Coming into college, a number of my older friends drilled a single sentence into my head that both intimidated and excited me. “College is different than high school.” That was both obvious and confusing to me – of course, the classes would be harder, I would be living on my own, but college is still school. I was not expecting anything other than high school on a grander scale.
Attending my first college party changed everything. I would not consider this worth writing about unless the party was the zenith of three weeks of complete amazement. And it was. It defined something that, without the accumulation of a lifetime of high school and the three weeks leading up to it, is critically important about college interaction.
Moving to college was a trauma. I felt exactly as I had when I first moved to my hometown: lost, friendless, overwhelmed. I am a very independent person, so these emotions were foreign to me and resulted in my contraction of what I call “college depression”. I no longer wanted to be in college if it meant feeling the gut-wrenching pain of feeling alone. Being thrust into adulthood in such a short period of time had messed with my suburban head. My vision of reality was clouded by film images of college, where everyone is friends and strangers invite you into their homes.
I felt like this until I attended the Involvement Fair on campus, where every club known to man sets up a booth and advertises in hopes of your interest in their organization. What surprised me most about this fair was not the sheer number of booths, but that everyone was so welcoming. If I approached a booth, the club members immediately handed me brochures and told me about what they did and, best of all, why they wanted me in their club. I was flattered! Why would they want me? Don’t they have enough people in their club that are already friends?
That was the high-school logic in me. Soon after, I began to notice how complete strangers would ask how I was in the elevator, or my neighbors would invite me to join the movie night down the hall, or fellow rowing crew members would ask if I wanted to have lunch. My “college depression” melted away as I reveled in the feeling of being involved. After working so hard to remain liked in high school (which I strongly believe everyone does, subconsciously or not), not having to try was relaxing. I soon adopted the attitude and welcomed the flood of eager Facebook friend requests and lost the apprehension toward meeting hoards of new people almost every day.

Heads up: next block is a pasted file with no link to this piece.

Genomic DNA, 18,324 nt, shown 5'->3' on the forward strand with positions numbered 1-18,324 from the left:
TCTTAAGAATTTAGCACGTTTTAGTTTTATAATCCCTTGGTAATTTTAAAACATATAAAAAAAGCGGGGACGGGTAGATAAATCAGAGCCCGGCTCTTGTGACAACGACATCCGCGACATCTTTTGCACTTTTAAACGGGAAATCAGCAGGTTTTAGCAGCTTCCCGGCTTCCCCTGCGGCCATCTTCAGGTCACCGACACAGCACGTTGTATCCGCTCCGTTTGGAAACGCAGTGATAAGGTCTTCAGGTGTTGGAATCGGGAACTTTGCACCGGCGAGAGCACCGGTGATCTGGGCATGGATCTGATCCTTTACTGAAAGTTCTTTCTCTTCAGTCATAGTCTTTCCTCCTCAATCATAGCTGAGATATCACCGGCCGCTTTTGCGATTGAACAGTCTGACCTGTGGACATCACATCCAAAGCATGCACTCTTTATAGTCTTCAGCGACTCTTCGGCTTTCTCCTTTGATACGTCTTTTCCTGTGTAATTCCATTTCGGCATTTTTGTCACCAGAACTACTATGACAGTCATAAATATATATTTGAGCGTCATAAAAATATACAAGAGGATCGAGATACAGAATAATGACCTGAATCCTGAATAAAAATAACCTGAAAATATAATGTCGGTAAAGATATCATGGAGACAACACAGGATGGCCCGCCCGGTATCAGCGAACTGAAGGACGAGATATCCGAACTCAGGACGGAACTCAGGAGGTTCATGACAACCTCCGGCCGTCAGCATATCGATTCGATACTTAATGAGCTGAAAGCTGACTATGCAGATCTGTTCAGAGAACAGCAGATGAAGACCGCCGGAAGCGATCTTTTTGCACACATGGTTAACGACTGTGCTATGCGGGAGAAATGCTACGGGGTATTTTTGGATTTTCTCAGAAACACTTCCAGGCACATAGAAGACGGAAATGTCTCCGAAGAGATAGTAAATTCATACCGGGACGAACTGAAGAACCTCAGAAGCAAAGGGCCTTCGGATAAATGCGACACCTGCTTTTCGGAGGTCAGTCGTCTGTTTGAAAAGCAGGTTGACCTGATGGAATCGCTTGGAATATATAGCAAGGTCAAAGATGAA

It was so refreshing to dwell in an environment of equals. For example, the girl who sat next to me in Math lecture asked me with a smile if I had a nice nap in class instead of glaring or laughing at me. I felt homesick my second weekend and went home, and when I returned, my suitemates said they were jealous that I had gone home and wanted to hear all about my weekend, even though I know they had much more fun. Now I notice every little nuance and difference that makes college so comfortable and so radical at the same time. In high school, students constantly strive to outdo each other, whether it’s in the classroom or in clubs or sports or outside of school. Here, it seems that everyone is treating others how they would like to be treated, obeying the Golden Rule.
At the party, over 90% of the people were strangers to me, but by the end of one of the most eventful nights of my life, I had forged so many new bonds that I grin just thinking about it. The amazing part? I was not trying to make these new friends, but simply leaving my judgments and worries in my dorm and introducing myself. I danced, I sang, I laughed along – each and every one of my friends, new and newer, told me they were looking out for me, and I did the same. On the long walk home, we were all caught in a storm on Fraternity Row and I was separated from my group. I plucked up the courage to ask two guys walking down the street to help me back to campus, and they didn’t hesitate to give me their umbrella and walk me toward campus until I recognized where I was.
Frankly, I am still reeling from this night. I never realized how complexly abnormal the behavior of college students was until I became a college student. I am lucky to have not yet run into a negative situation, but I am sure I will. When this happens, I will realize that the invisible symbiotic bond between students does not extend to everyone – it is an option that to turn down, one must be truly blind.
College students are simply all the same: wandering adults, stuck in a small area and forced to mature for the first time without guidelines. No matter your age, race, religion, financial status, relationship status, physical appearance, etc., in a romantic sort of way, we are all students under the same university, and it brings people together with unexpected magnetism. Loving your neighbor is the easiest and most widely-adopted technique, and with this, no one ever feels alone for long. So, I ask:
Why doesn’t the rest of the world live like this?